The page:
2016 U.S. Junior Closed - Round 7

By GM Robin van Kampen

The 7th round showed the players were fatigued but still looking to give it their all. After 4 hours of play, not a single had been decided yet which set a new record in this year’s tournament.

Bodek vs. Brown: 0-1

Michael Bodek played the English in order to sidestep Michael Brown’s Nimzo-Indian. The International Master from New Rochelle, NY is a veteran in this year’s tournament, having participated twice before, but has yet to find his form scoring only 2 draws from 7 games. Bodek got an advantage out of the opening, but Michael Brown won a pawn when he threatened to trap White’s rook. Bodek responded well and got the initiative again once the center opened up. When the players reached an ending with only heavy pieces left, Michael brown slowly but surely saw the defenses around his King being breached. What happened next was truly heartbreaking; after showing amazing technique in the endgame, the luckless Michael Bodek blundered a simple mate in time trouble. As Michael Brown pointed out after the game, the 1 out of 7 points are misrepresenting the quality of chess Bodek has displayed thus far, and one can only hope that the last two rounds can offer some reconciliation.

Li vs. Ostrovskiy: 1-0

Ruifeng Li showed no mercy to Alexander Ostrovskiy, who after beating Jeffery Xiong, lost his last two games. Li opened up with the rare b3 and played the opening creatively. A slight edge turned into an extra pawn and Ostrovskiy was destined for a long defense. The Russian-born New Yorker played tenaciously, but erred once he made it to a theoretically drawn rook endgame. After a dull start of the tournament, Ruifeng Li is back at a solid +1 score, which means he will be in the race for second place. Ostrovskiy’s ambitious play has backfired in the last three rounds, putting him in 7th place with two rounds left to go.

Liang vs. Harmon-Vellotti: 1/2-1/2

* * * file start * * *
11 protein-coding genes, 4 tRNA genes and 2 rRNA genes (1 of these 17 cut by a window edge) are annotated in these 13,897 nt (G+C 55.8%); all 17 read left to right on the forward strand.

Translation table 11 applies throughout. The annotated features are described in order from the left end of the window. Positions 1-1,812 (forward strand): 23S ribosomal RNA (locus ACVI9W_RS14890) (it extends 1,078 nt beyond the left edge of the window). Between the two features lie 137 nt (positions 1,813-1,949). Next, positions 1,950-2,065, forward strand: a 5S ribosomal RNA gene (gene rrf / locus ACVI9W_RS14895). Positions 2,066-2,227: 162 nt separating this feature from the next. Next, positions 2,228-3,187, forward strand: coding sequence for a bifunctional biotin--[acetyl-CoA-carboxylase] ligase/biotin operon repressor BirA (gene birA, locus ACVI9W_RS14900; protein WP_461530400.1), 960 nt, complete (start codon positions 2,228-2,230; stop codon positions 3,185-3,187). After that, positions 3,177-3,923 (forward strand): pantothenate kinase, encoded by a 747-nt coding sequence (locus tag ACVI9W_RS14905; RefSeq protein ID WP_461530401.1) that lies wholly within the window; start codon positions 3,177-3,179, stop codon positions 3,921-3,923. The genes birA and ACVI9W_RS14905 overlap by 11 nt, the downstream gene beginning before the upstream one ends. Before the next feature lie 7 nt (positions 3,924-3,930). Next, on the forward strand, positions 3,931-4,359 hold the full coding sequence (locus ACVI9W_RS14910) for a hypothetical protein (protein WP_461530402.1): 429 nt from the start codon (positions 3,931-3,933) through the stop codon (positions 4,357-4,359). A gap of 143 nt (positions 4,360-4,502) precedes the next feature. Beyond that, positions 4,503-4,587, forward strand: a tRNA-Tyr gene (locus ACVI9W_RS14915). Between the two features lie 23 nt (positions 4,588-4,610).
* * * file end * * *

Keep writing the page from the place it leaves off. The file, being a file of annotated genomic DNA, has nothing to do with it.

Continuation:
Awonder Liang got a slight advantage out of a calm English opening. In the early middle game, Luke Harmon-Vellotti showed good understanding of the position when he allowed himself a few backwards moves to improve the positioning of his Knight. The Wisconsinite  who is currently in second place retained his advantage the entire game, but never got enough out of his positional edge to get the Idahoan IM in real trouble. In the endgame White won a pawn, but Black’s blockade proved to be enough to secure the draw.

Xiong vs. Checa: 1-0

Jeffery Xiong got an early opening advantage against Nicolas Checa’s Chebanenko Slav. Nonetheless, Checa’s strategy worked out well. Even though Jeffery had the Bishop pair and a space advantage, the Texas GM struggled to find a constructive plan. The players maneuvered for over 20 moves, until Jeffery opted for a central breakthrough which lead to a slightly better endgame for White. Checa counted on the opposite-colored bishops to increase his drawing chances, but erred in the late endgame after being forced to sacrifice the Bishop. As a result, Jeffery was able to increase his lead to a full point ahead of Awonder Liang.

A more detailed take on the game here:  

Troff vs. Chandra: 0-1

Defending Champion Akshat Chandra quickly equalized out of the opening after Kayden Troff failed to utilize his lead in development. When Chandra managed to block Troff’s isolated pawn, the GM-elect got a slight but stable edge. Troff tried to exchange his isolated d-pawn, lost material in the tactical skirmish that ensued, but played provocatively by marching his King down the board. After a complicated time-trouble phase, the off-form Grandmaster had a chance to equalize, but lost an exchange in the complications, costing him the game. A good comeback for the defending champion, who is still in the race for 2nd place.